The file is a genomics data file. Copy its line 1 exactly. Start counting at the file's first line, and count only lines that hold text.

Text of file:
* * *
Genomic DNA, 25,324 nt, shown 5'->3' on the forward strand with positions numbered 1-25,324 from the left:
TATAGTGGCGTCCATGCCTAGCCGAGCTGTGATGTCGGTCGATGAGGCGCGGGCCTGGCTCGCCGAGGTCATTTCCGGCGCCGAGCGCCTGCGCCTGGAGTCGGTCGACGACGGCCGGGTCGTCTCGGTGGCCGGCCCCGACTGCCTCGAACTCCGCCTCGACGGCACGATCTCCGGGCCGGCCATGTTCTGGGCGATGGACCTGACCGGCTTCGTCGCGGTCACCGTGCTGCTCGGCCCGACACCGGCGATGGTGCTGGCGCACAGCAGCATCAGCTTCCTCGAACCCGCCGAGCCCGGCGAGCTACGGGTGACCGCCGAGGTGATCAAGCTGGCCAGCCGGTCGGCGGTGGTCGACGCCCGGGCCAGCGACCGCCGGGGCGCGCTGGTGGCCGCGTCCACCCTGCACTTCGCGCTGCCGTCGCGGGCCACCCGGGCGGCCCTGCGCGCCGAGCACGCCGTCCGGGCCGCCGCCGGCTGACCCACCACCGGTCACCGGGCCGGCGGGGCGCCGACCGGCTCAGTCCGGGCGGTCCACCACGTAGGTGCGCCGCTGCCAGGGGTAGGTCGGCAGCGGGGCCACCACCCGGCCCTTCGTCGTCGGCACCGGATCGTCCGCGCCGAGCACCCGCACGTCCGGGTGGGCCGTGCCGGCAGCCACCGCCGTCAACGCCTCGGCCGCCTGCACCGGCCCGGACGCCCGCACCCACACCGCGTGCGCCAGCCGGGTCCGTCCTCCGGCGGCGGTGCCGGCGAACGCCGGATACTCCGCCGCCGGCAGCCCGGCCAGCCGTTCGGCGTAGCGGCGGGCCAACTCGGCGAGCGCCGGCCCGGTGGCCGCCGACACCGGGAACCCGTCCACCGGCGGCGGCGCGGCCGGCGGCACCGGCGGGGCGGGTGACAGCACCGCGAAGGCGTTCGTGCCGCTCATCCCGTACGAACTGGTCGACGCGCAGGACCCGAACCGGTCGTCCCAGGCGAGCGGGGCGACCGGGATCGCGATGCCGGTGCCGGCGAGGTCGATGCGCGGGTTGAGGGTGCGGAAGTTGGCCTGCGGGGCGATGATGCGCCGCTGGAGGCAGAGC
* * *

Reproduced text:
Genomic DNA, 25,324 nt, shown 5'->3' on the forward strand with positions numbered 1-25,324 from the left: